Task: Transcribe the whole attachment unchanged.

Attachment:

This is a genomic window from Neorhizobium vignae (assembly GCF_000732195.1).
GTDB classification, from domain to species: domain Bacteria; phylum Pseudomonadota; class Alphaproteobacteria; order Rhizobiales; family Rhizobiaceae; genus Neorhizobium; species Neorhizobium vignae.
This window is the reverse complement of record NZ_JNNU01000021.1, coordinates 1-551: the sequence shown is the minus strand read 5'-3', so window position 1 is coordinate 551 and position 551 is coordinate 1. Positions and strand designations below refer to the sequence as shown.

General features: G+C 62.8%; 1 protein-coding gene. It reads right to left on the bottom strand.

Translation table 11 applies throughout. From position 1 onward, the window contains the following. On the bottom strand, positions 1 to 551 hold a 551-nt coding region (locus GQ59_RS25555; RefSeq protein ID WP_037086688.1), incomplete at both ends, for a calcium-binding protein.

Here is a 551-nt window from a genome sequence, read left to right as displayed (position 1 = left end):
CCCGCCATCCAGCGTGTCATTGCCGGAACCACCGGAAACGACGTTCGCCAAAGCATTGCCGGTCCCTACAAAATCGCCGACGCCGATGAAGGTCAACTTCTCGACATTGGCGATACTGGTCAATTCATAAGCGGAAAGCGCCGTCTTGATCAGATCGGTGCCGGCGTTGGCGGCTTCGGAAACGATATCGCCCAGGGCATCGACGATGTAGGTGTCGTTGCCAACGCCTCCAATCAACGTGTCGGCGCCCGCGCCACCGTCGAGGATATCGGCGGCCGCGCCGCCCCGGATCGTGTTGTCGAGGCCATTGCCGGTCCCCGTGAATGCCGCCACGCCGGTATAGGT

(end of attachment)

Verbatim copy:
This is a genomic window from Neorhizobium vignae (assembly GCF_000732195.1).
GTDB classification, from domain to species: domain Bacteria; phylum Pseudomonadota; class Alphaproteobacteria; order Rhizobiales; family Rhizobiaceae; genus Neorhizobium; species Neorhizobium vignae.
This window is the reverse complement of record NZ_JNNU01000021.1, coordinates 1-551: the sequence shown is the minus strand read 5'-3', so window position 1 is coordinate 551 and position 551 is coordinate 1. Positions and strand designations below refer to the sequence as shown.

General features: G+C 62.8%; 1 protein-coding gene. It reads right to left on the bottom strand.

Translation table 11 applies throughout. From position 1 onward, the window contains the following. On the bottom strand, positions 1 to 551 hold a 551-nt coding region (locus GQ59_RS25555; RefSeq protein ID WP_037086688.1), incomplete at both ends, for a calcium-binding protein.

Here is a 551-nt window from a genome sequence, read left to right as displayed (position 1 = left end):
CCCGCCATCCAGCGTGTCATTGCCGGAACCACCGGAAACGACGTTCGCCAAAGCATTGCCGGTCCCTACAAAATCGCCGACGCCGATGAAGGTCAACTTCTCGACATTGGCGATACTGGTCAATTCATAAGCGGAAAGCGCCGTCTTGATCAGATCGGTGCCGGCGTTGGCGGCTTCGGAAACGATATCGCCCAGGGCATCGACGATGTAGGTGTCGTTGCCAACGCCTCCAATCAACGTGTCGGCGCCCGCGCCACCGTCGAGGATATCGGCGGCCGCGCCGCCCCGGATCGTGTTGTCGAGGCCATTGCCGGTCCCCGTGAATGCCGCCACGCCGGTATAGGT